5 5 Key Concepts Proximity Proximity was at times considered an element of the test of reasonable forseeability. Originally it was concerned with the physical proximity to an incident or its aftermath and was closely analogous to the concepts of sudden shock and direct perception. This concept has been expanded at common law to include relationship proximity.

6 6 Key Concepts Normal Fortitude - Proximity Normal fortitude has been considered as a specific element of the reasonable forseeability test. Recognisable Psychiatric Illness Recovery for nervous shock is limited to persons who suffer a recognisable psychiatric illness. Emotional responses such as grief, sadness and distress are not recoverable in a claim for nervous shock.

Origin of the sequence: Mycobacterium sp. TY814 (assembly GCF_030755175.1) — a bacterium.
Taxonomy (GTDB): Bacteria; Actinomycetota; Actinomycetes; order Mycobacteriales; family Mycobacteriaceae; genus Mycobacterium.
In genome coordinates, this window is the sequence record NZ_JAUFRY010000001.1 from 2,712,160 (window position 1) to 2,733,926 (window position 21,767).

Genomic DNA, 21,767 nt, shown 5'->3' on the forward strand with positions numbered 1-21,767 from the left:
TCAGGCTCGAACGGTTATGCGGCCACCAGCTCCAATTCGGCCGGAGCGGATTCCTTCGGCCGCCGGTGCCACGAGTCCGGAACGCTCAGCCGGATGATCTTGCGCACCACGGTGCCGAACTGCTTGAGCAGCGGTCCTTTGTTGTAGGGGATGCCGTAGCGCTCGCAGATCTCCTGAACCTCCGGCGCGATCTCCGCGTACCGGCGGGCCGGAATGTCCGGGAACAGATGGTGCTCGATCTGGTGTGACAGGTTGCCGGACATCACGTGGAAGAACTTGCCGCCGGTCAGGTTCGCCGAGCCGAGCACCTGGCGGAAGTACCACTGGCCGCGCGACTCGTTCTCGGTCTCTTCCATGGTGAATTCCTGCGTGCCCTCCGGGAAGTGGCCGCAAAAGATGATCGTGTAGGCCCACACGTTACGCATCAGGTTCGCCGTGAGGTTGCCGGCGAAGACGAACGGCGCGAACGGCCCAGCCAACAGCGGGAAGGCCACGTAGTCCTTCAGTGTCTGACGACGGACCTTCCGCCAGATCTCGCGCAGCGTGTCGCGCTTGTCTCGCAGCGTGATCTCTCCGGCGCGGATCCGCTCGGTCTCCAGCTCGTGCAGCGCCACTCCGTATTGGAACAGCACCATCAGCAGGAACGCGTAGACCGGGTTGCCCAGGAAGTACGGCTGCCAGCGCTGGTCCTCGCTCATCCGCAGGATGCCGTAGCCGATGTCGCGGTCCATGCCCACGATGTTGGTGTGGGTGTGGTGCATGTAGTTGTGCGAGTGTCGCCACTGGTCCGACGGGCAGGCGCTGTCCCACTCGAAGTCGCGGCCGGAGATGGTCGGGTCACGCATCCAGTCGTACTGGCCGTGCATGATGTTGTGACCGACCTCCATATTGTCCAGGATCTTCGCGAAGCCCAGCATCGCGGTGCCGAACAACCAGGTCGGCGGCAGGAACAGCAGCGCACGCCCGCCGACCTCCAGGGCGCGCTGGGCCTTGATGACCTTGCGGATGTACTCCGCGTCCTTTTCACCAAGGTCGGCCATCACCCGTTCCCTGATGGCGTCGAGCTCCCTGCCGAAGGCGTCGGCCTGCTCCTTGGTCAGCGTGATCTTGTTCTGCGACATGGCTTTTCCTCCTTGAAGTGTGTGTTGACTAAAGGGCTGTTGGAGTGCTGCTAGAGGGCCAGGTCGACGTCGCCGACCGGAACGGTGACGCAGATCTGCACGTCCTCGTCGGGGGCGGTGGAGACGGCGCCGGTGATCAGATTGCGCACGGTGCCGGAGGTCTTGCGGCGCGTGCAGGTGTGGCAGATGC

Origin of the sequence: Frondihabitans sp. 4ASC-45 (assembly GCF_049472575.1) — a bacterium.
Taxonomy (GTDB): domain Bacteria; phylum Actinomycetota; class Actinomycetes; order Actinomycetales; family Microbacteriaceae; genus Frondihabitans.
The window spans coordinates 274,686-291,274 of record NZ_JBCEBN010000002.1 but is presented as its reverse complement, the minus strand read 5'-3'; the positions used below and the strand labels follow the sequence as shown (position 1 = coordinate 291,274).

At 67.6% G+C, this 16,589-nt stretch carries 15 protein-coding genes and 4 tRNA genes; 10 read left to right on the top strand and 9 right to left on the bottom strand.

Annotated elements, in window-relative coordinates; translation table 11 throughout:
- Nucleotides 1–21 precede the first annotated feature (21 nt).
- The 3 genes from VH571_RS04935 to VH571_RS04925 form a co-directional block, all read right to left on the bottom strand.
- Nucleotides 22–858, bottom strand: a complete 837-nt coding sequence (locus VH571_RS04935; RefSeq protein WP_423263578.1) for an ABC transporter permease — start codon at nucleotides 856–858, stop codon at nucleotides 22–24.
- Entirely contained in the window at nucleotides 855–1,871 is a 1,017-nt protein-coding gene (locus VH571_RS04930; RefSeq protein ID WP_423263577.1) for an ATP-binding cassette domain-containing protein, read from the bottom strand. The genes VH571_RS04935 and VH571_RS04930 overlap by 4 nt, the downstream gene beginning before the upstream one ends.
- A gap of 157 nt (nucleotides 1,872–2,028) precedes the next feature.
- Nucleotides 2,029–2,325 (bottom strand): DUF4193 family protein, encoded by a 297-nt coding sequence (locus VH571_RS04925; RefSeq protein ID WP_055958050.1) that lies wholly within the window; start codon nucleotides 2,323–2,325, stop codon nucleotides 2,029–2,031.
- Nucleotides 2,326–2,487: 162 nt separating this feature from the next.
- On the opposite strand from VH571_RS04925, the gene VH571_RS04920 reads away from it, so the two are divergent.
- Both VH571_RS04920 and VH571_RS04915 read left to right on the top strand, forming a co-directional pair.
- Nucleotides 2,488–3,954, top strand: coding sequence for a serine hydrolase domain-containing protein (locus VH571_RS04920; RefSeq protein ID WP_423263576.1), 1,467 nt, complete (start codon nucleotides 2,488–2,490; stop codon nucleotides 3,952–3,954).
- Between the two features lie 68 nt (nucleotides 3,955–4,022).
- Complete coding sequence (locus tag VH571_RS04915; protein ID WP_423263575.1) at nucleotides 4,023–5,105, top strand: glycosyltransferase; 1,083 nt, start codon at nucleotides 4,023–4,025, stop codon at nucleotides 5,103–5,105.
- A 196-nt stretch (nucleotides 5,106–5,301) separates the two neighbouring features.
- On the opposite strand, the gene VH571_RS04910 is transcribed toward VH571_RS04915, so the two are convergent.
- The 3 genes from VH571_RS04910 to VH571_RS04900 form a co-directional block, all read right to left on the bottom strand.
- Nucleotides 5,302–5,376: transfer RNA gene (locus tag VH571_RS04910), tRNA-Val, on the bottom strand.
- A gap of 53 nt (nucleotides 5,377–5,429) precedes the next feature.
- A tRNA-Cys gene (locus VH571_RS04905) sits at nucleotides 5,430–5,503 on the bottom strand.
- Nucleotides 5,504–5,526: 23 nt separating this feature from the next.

7 7 Common Law Mt Isa v Pusey The first case in Australia that allowed recovery for pure mental harm. Jaensch v Coffey The law of nervous shock was substantially expanded in the case of Jaensch v Coffey.

8 8 Common Law Jaensch v Coffey - Continued The relationship between a plaintiff and the injured person; Proximity; Normal fortitude; Shock;

9 9 Common Law – Continued Coates v Gio In Coates v Gio the Court of Appeal of New South Wales rejected a claim by the children of a man killed in a motor accident; The majority ruled that neither plaintiff sustained a recognisable psychiatric illness. The Court accepted that Australian authority did not uniformly require a plaintiff to be within sight or hearing of an accident or its aftermath, albeit no decided case had actually permitted recovery without both shock and presence at the scene or its aftermath.